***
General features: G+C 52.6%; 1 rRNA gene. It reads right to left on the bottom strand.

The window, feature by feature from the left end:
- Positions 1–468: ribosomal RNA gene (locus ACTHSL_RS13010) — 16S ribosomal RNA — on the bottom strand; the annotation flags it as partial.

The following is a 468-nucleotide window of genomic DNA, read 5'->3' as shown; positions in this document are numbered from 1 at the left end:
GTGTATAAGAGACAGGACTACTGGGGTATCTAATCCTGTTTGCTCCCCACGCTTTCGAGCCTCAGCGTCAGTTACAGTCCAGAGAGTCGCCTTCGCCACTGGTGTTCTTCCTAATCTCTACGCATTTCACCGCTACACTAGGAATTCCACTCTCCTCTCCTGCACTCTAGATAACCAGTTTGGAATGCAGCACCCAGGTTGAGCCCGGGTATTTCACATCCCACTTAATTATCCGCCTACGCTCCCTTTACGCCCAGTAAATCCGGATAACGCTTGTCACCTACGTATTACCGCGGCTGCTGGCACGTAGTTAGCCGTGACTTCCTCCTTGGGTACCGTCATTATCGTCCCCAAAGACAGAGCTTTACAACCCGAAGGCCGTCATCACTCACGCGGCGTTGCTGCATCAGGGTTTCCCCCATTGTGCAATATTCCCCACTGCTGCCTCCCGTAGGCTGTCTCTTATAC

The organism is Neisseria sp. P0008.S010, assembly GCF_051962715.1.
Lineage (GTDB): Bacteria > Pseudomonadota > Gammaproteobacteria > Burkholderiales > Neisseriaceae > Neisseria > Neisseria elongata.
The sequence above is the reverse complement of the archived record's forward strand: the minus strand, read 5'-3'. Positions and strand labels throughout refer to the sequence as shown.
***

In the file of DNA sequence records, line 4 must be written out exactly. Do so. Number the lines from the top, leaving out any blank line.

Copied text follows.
The following is a 468-nucleotide window of genomic DNA, read 5'->3' as shown; positions in this document are numbered from 1 at the left end: